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Alyson Stoner Reveals She Checked Herself into Conversion Therapy

Alyson Stoner Reveals She Checked Herself into Conversion Therapy

Alyson Stoner Reveals She Checked Herself into Conversion Therapy

The Disney star recalls her traumatic time in conversion therapy in her new book, Mind Body Pride.

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Out actor, activist, and dancer Alyson Stoner found herself torn between the love she felt for a woman, and for what she believed was a love of God. “I felt stuck. I felt wretched,” Stoner, who’s pansexual, told Insider. “I felt like everything was wrong with me, even though I, in my heart of hearts, only desired to be a devoted follower of God.” So she checked herself into an “outpatient variation” of conversion therapy, a choice that she’s still healing from. 

Stoner explained that, once in the therapy, she worked to understand what the pastors believed about queer people — and those views would ultimately prove to be extremely harmful. “To hear from people you trust, from people you respect, from people you might even aspire to become, that you at your core are ‘rotten,’ ‘abominable,’ that the devil has a target on your back because of your position in Hollywood… It just sends you into a spiral, at least for me, because I just wanted to do the right thing,” Stoner shared. 

Conversion therapy also negatively impacted Stoner’s mind body-connection, she said, as it made her feel as though her body was a source of shame and couldn't be trusted.

The process has also impacted her ability to connect with other people. “It actually ends up messing with my ability to foster genuine relationships with others and myself, because now I’m suppressing a voice. I’m trying to change something that is what I now understand very natural,” she explained.

Both of these issues are topics Stoner hopes her new book, Mind Body Pride, will help people overcome if they’re facing similar struggles. In addition, all proceeds from sales of the book go to LGBTQ+ youth wellness programs.

While Stoner is no longer in conversion therapy, she’s explained that reflecting on it still evokes a trauma response. “My mind doesn’t want to even go there. My legs started shaking at the thought of reliving some of it. I know firsthand how dangerous it is for me as someone who had access to therapy and other forms of support. And I still was considering whether my life was worth living or, if everything was wrong with me, then what good was it for me to be around, starting to see myself as someone who only brought harm to other people to society,” she described.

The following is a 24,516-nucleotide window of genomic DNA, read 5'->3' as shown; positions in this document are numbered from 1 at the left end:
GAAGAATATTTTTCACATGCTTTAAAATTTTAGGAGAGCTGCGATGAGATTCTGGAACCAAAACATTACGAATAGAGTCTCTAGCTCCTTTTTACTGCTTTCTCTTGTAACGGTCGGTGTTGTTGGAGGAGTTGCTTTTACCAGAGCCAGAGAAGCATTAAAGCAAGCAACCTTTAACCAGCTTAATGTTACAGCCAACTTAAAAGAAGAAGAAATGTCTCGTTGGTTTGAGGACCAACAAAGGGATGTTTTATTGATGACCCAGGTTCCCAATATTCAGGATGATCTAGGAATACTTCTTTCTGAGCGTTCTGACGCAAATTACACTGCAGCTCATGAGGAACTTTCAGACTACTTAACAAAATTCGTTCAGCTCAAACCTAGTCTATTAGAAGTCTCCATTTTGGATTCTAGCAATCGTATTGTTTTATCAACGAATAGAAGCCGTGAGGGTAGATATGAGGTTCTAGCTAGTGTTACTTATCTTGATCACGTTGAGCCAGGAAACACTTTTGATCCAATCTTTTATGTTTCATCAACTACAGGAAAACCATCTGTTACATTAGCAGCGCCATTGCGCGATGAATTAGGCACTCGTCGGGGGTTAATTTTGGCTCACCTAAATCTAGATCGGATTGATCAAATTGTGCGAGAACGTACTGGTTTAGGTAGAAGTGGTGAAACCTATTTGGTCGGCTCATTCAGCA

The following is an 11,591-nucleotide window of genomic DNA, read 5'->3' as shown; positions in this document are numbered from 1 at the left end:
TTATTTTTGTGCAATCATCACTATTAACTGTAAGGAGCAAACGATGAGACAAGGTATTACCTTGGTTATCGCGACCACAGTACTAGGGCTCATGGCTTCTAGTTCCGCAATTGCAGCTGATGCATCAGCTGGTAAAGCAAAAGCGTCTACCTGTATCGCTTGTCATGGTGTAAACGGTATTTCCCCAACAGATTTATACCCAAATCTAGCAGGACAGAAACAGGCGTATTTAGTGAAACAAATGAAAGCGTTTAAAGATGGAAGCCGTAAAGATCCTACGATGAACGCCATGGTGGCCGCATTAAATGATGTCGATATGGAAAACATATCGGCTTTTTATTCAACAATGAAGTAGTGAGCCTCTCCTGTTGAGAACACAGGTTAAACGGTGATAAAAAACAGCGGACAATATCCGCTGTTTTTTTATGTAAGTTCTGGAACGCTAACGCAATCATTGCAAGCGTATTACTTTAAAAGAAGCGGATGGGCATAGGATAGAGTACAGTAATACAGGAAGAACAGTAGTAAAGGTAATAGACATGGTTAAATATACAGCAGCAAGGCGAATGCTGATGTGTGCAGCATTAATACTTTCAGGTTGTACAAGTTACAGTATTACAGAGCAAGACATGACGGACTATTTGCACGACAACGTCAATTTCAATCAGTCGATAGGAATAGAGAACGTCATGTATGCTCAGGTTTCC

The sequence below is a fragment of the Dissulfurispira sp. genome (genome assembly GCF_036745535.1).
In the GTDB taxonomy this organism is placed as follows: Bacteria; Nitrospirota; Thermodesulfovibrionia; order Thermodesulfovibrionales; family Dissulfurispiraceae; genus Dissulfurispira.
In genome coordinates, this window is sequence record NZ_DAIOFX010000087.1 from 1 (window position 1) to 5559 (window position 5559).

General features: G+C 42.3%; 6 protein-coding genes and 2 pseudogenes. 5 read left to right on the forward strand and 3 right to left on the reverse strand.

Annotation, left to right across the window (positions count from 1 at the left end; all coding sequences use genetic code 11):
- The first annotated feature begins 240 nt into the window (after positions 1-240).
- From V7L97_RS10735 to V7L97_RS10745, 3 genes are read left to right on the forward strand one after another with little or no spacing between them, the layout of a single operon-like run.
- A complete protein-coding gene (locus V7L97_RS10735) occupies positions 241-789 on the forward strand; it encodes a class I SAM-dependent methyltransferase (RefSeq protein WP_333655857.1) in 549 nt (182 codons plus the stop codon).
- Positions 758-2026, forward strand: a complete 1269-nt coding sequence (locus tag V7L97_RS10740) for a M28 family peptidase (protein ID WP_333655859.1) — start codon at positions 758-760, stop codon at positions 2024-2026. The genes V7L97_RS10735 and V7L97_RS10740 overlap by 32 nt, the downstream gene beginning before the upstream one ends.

Not only is conversion therapy damaging, but it's also proven to be ineffective — and dangerous. Studies like those conducted by the Williams Institute in 2020 concluded that those who’ve gone through conversion therapy are more than twice as likely to attempt suicide.

“The dangers are measurable,” Stoner said. “They are measurable. Even if someone comes out of it on the other side and says, ‘Hey, no, I’m living a great life,’ there are scars there. There are shadows. So yes, I’m not capable yet of going back and recounting specifics, which is an indicator of just how difficult that chapter was for me.”

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Rachel Shatto

EIC of PRIDE.com

Rachel Shatto, Editor in Chief of PRIDE.com, is an SF Bay Area-based writer, podcaster, and former editor of Curve magazine, where she honed her passion for writing about social justice and sex (and their frequent intersection). Her work has appeared on Elite Daily, Tecca, and Joystiq, and she podcasts regularly about horror on the Zombie Grrlz Horror Podcast Network. She can’t live without cats, vintage style, video games, drag queens, or the Oxford comma.

Rachel Shatto, Editor in Chief of PRIDE.com, is an SF Bay Area-based writer, podcaster, and former editor of Curve magazine, where she honed her passion for writing about social justice and sex (and their frequent intersection). Her work has appeared on Elite Daily, Tecca, and Joystiq, and she podcasts regularly about horror on the Zombie Grrlz Horror Podcast Network. She can’t live without cats, vintage style, video games, drag queens, or the Oxford comma.